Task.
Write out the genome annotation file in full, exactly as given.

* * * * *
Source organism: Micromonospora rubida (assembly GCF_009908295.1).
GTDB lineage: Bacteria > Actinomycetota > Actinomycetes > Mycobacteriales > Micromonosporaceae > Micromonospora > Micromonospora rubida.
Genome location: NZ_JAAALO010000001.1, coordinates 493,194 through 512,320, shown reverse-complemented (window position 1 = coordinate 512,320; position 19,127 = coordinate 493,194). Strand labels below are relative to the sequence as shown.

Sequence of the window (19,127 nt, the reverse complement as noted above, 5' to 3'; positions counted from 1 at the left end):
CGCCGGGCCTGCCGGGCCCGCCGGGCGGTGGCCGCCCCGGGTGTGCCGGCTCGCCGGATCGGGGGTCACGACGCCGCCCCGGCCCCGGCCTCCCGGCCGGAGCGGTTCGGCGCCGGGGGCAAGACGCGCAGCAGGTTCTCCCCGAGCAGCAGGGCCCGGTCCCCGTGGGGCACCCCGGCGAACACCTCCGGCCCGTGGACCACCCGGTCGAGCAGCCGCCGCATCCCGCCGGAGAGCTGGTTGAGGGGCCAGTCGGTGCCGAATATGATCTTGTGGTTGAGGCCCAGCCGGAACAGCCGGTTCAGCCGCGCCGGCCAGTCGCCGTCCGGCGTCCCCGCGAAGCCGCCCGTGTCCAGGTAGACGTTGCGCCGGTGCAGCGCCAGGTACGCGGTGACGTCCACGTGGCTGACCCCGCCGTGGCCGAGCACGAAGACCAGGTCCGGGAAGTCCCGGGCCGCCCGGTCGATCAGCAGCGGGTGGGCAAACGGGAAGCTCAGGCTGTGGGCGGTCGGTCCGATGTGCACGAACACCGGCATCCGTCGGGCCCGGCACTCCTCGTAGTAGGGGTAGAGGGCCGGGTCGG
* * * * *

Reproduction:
Source organism: Micromonospora rubida (assembly GCF_009908295.1).
GTDB lineage: Bacteria > Actinomycetota > Actinomycetes > Mycobacteriales > Micromonosporaceae > Micromonospora > Micromonospora rubida.
Genome location: NZ_JAAALO010000001.1, coordinates 493,194 through 512,320, shown reverse-complemented (window position 1 = coordinate 512,320; position 19,127 = coordinate 493,194). Strand labels below are relative to the sequence as shown.

Sequence of the window (19,127 nt, the reverse complement as noted above, 5' to 3'; positions counted from 1 at the left end):
CGCCGGGCCTGCCGGGCCCGCCGGGCGGTGGCCGCCCCGGGTGTGCCGGCTCGCCGGATCGGGGGTCACGACGCCGCCCCGGCCCCGGCCTCCCGGCCGGAGCGGTTCGGCGCCGGGGGCAAGACGCGCAGCAGGTTCTCCCCGAGCAGCAGGGCCCGGTCCCCGTGGGGCACCCCGGCGAACACCTCCGGCCCGTGGACCACCCGGTCGAGCAGCCGCCGCATCCCGCCGGAGAGCTGGTTGAGGGGCCAGTCGGTGCCGAATATGATCTTGTGGTTGAGGCCCAGCCGGAACAGCCGGTTCAGCCGCGCCGGCCAGTCGCCGTCCGGCGTCCCCGCGAAGCCGCCCGTGTCCAGGTAGACGTTGCGCCGGTGCAGCGCCAGGTACGCGGTGACGTCCACGTGGCTGACCCCGCCGTGGCCGAGCACGAAGACCAGGTCCGGGAAGTCCCGGGCCGCCCGGTCGATCAGCAGCGGGTGGGCAAACGGGAAGCTCAGGCTGTGGGCGGTCGGTCCGATGTGCACGAACACCGGCATCCGTCGGGCCCGGCACTCCTCGTAGTAGGGGTAGAGGGCCGGGTCGG